Greater Smoking Intensity May Accelerate Retinal Nerve Thinning in Glaucoma

Withdrawing from smoking may be a modifiable risk factor of glaucoma severity, as the intensity of a patient’s tobacco use can hasten disease progression.

Patients with primary open-angle glaucoma (POAG) experience faster rates of circumpapillary retinal nerve fiber layer (cpRNFL) thinning based on their intensity of tobacco smoking, according to findings published in the British Journal of Ophthalmology. The study shows that the structural change these patients experience can occur more rapidly based on their smoking pack-year index.

Data for this analysis were sourced from the University of California San Diego Diagnostic Innovations in Glaucoma Study and African Descent and Glaucoma Evaluation Study. Researchers looked at 466 eyes of 314 patients with POAG) semiannually using spectral domain optical coherence tomography (SD-OCT). Longitudinal changes to the cpRNFL were evaluated on the basis of ethnicity and pack-years of cigarettes smoked at baseline.

The participants were aged mean 67.0 (95% CI, 65.8-68.2) years, 51.3% were women, 50.6% were of European descent, 41.7% were of African descent, 37.6% reported ever smoking, smoking intensity was 16.5 (95% CI, 13.3-19.8) pack-years, and cpRNFL thickness was 72.9 (95% CI, 71.4-74.5) μm.

Stratified by ethnicity, individuals with African descent were younger and fewer drank alcohol. This participants group also had higher body mass indexes (BMI), more hypertension and diabetes, shorter axial lengths, thinner central corneal thicknesses, thicker cpRNFLs, and higher intraocular pressure (all P ≤.038) compared with individuals with European descent. Stratified by smoking status, the groups had similar demographic and ophthalmologic features, except that more men were smokers (P =.027).

Smoking intensity might add information to the assessment of risk of glaucoma progression.

During a mean follow-up of 6.6 years, the slope of cpRNFL change was -0.62 μm/year overall, -0.67 μm/year among those with African descent, -0.64 μm/year among nonsmokers, -0.59 μm/year among those with European descent, and -0.59 μm/year among smokers.

The change in cpRNFL associated with central corneal thickness per 100 μm thinner (coefficient, -0.15 μm/year; P =.030), smoking intensity per 10 pack-year increase (coefficient, -0.06 μm/year; P =.012), mean intraocular pressure per 1 mm Hg increase (coefficient, -0.03 μm/year; P =.002), axial length per 1 mm increase (coefficient, 0.05 μm/year; P =.041), and hypertension (coefficient, 0.13 μm/year; P =.041) in the univariate model.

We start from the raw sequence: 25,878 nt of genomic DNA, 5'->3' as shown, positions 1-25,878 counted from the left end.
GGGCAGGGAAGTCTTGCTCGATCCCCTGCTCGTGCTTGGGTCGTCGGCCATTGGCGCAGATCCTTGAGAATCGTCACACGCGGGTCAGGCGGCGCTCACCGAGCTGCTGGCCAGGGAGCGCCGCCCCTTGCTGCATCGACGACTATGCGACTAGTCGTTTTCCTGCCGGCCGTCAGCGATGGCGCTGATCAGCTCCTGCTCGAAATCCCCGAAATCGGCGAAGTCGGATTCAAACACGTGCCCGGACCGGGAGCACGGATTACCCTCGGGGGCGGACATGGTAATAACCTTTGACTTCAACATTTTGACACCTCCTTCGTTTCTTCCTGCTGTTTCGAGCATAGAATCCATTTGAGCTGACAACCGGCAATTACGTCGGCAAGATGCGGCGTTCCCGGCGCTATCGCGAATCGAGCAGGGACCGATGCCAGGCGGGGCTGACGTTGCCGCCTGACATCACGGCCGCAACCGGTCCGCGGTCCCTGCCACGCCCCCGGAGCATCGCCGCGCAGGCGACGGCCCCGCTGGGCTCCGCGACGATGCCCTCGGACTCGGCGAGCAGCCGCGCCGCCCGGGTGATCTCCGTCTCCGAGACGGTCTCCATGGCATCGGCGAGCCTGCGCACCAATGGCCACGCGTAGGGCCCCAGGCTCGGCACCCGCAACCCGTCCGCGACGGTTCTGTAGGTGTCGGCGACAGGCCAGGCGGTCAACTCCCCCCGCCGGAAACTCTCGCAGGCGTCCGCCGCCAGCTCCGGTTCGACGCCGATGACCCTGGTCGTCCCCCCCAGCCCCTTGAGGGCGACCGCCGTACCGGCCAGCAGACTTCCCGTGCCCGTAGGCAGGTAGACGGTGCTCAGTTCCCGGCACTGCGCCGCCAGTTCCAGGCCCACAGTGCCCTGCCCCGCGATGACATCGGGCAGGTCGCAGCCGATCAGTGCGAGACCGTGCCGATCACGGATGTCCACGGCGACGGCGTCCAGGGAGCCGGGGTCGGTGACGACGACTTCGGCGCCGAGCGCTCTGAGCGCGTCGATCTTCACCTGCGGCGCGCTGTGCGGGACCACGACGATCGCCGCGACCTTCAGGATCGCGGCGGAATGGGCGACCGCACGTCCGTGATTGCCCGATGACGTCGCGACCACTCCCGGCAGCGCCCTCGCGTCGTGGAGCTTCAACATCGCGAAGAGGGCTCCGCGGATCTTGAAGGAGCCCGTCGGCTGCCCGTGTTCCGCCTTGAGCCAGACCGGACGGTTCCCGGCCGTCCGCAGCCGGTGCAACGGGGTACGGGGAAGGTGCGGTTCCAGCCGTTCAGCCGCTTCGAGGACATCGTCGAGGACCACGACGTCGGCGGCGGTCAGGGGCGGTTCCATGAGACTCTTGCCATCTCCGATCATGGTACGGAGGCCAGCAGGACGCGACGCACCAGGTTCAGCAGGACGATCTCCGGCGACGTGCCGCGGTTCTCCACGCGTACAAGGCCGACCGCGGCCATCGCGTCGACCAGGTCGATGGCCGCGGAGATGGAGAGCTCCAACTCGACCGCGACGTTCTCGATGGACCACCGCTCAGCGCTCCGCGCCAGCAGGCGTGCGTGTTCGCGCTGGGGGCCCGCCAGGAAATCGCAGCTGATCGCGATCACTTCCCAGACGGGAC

In the multivariate model that accounted for smoking history, change in cpRNFL associated with African ancestry (coefficient, -0.27 μm/year; P =.012), smoking intensity (coefficient, -0.06 μm/year; P =.031), and baseline 24-2 visual field mean deviation per 1 dB worse (coefficient, 0.02 μm/year; P =.047). In the model that accounted for smoking intensity, more rapid cpRNFL thinning was associated with African ancestry (coefficient, -0.27 μm/year; P =.017).

Risk for moderate to fast RNFL thinning associated with smoking intensity per 10 pack-years (odds ratio [OR], 1.28; P =.006).

“Higher intensity of smoking was significantly associated with faster rates of RNFL thinning over time, supporting that evaluation of smoking intensity might add information to the assessment of risk of glaucoma progression,” the researchers report.

Patients with African descent “experience earlier onset and increased severity of POAG compared with those of [European descent] and are on average 3 times more likely to develop POAG,” the study authors explain, adding that patients with African descent have disproportionately higher rates of tobacco-related disease and death.

The major limitation of this study was that many patients were early in their POAG disease. These findings may not be generalizable for moderate to severe glaucoma.

Disclosure: Multiple authors declared affiliations with industry. Please refer to the original article for a full list of disclosures.


Nishida T, Mahmoudinezhad G, Weinreb RN, et al. Smoking and progressive retinal nerve fibre layer thinning in glaucoma. Br J Ophthalmol. 2022;bjophthalmol-2022-321237. doi:10.1136/bjo-2022-321237